Even senators who just voted for a corporate tax cut can’t explain how it helps workers

Even senators who just voted for a corporate tax cut can’t explain how it helps workers
Senate Majority Leader Mitch McConnell, R-Ky. speaks to a group of small business owners as Republicans work to pass their sweeping tax bill. J. Scott Applewhite/AP
Senate Majority Leader Mitch McConnell, R-Ky. speaks to a group of small business owners as Republicans work to pass their sweeping tax bill. J. Scott Applewhite/AP

WASHINGTON - A core selling point of the Senate tax plan is the same one Republicans have made for decades: Cut corporate taxes, and companies will hire more employees. Several Republican senators repeated that talking point Thursday as they moved toward a final vote on their tax plan.

“The entire business complex has a 15% reduction in taxes, meaning there’s a great deal of capital to deploy in plants, equipment and job creation,” Sen. Richard Burr (R-N.C.) told Mic on Capitol Hill Thursday.

“I expect the manufacturing sector to begin to grow more,” said Sen. Shelley Moore Capito (R-W. Va.) told Mic.

Only one of six Republican senators offered a specific example of how a corporate tax cut would increase employment. In interviews with Mic, Republicans said broadly that slashing the corporate rate would create jobs but most demurred on offering specifics. Senators also argued that corporations giving tax savings to shareholders would benefit workers — a move disputed by economists.

Studies have shown cutting the corporate tax rates brings little improvement in wages for workers. And CEOs have not cooperated with Republican claims that large companies will hire more workers if the tax plan passes.

In an embarrassing moment for White House Chief Economic Adviser Gary Cohn earlier this month, only a few CEOs raised their hands when asked if they would increase investment if the corporate tax rate is cut to 20%.

“Why aren’t the other hands up?” Cohn asked.

Leading American technology, drug and food companies have said they will plow savings from lower taxes into gains for shareholders. “We’ll be able to get much more aggressive on the share buyback,” Kelly Kramer, the chief financial officer of Cisco, said Nov. 16.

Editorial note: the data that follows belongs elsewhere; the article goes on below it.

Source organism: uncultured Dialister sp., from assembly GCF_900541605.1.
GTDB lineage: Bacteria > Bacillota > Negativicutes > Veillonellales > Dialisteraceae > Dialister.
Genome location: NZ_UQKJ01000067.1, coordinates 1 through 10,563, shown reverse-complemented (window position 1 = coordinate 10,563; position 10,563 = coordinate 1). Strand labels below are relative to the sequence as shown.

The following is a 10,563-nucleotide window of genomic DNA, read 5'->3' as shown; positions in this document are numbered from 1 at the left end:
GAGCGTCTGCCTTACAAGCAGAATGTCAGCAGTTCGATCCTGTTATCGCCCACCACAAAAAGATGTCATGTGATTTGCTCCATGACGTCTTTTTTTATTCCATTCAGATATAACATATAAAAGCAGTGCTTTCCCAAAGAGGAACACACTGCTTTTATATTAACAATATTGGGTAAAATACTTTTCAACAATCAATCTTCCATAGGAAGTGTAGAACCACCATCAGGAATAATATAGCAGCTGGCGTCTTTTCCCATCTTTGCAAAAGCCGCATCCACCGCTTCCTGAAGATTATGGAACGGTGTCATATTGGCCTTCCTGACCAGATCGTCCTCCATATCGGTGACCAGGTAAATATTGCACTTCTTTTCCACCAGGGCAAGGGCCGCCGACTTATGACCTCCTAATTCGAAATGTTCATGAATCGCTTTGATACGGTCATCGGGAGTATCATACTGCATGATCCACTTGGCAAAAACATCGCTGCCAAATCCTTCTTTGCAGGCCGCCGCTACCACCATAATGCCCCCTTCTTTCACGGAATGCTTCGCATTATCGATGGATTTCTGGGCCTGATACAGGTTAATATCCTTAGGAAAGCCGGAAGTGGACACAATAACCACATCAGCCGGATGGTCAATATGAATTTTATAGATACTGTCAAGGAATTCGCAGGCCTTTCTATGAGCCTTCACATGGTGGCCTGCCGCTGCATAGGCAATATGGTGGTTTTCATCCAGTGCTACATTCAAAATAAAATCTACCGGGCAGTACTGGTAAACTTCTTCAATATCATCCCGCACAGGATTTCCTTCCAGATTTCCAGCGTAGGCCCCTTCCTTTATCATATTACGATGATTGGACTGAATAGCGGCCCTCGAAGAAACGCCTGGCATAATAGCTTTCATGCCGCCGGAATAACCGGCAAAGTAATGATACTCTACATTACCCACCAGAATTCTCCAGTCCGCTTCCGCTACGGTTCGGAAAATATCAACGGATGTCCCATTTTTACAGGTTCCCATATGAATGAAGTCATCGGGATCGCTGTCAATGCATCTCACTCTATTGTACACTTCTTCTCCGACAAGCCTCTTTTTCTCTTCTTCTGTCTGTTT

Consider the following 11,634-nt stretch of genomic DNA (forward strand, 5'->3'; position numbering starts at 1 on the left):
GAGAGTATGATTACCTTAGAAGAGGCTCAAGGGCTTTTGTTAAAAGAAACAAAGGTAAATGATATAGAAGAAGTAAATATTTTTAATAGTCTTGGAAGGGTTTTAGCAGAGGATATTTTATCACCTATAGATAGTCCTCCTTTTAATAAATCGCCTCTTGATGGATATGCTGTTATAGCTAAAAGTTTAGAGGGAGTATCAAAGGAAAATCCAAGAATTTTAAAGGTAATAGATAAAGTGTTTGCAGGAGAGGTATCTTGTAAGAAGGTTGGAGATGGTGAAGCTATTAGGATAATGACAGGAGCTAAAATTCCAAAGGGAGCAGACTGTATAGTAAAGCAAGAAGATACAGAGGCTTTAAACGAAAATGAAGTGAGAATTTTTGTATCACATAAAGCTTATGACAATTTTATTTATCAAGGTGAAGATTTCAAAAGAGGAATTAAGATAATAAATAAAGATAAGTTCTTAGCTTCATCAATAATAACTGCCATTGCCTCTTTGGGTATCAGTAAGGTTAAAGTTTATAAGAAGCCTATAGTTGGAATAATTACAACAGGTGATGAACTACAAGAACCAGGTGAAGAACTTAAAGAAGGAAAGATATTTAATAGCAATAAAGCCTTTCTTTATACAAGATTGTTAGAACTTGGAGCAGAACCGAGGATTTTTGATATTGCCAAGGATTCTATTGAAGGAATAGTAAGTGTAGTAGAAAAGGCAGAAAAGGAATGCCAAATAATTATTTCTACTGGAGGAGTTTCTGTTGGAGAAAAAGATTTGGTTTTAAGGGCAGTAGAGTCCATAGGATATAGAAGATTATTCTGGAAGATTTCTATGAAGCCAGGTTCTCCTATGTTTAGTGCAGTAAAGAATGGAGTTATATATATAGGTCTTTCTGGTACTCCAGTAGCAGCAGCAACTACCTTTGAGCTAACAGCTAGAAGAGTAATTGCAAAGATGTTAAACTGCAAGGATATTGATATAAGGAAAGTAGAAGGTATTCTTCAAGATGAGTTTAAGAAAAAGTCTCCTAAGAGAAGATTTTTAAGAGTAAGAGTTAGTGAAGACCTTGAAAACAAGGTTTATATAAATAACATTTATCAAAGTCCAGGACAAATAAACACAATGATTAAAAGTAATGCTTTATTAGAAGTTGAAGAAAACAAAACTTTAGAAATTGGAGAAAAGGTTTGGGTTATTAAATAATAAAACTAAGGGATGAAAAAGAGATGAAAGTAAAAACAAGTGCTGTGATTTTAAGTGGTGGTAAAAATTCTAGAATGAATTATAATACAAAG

When told CEOs have said they’ll use tax savings to financially benefit shareholders or themselves, Republicans still argued those actions would benefit workers — or said such business leaders are in the minority.

“I think that’s a minority opinion based on the CEOs I’ve talked to and the surveys I’ve seen,” said Sen. John Kennedy (R-La.) “And number two, there’s nothing wrong with share buybacks and dividends. It puts money in people’s pocket.”

A share buyback increases cash in the pockets of shareholders by making the company more valuable. It doesn’t directly benefit workers.

When asked which CEOs told him they’d hire more workers, Kennedy hopped in a Senate train car and said: “That’s all I’ve got to say. I’ve got to go.”

Sen. Jeff Flake (R-Ariz.), a Republican with concerns about how much the tax bill would increase the deficit, believes the corporate tax cut is critical to the bill’s positive impact.

“Lowering the corporate rate will help everybody,” Flake said. “It will help the economy in general.”

Sen. Jim Inhofe (R-Okla.) said Mic should ask Republican members of the Senate Finance Committee for examples of companies that would hire workers because of a corporate tax cut.

“I would assume most all” industries would see job creation, Inhofe said.

When asked how a corporate tax cut would create jobs, Sen. Lamar Alexander (R-Tenn.) said the CEO of FedEx Frederick Smith told him Wednesday that with passage of a corporate tax cut his company would be able to hire “thousands” of workers to build planes.

“Federal Express would expect to invest three-quarters of a billion dollars in buying airplanes and creating thousands of new jobs in the United States,” Alexander said. He added that allowing FedEx to deduct the cost of a new airplane from its taxes was key to job growth.

On Thursday, Republicans were confronted with a nonpartisan analysis from the Joint Committee on Taxation on their tax plan. The analysis said the plan would lead to lower economic growth than is already projected for the next 10 years. Tax cuts would generate more than $400 billion in tax revenue — but would still leave the federal government with $1 trillion in debt over the next decade.

As they did with earlier reports that were negative about their bill, Republicans dismissed the new analysis as incorrect. Sen. Susan Collins (R-Maine), a Republican followed as a barometer of whether legislation has a chance of clearing the Senate, said she does not believe the JCT analysis is accurate.

“What I’m told is they used as a baseline, 1.9% GDP growth,” Collins said. Asked if she thought the analysis was right, she said “No” as an elevator door closed and Collins headed up to the Senate floor.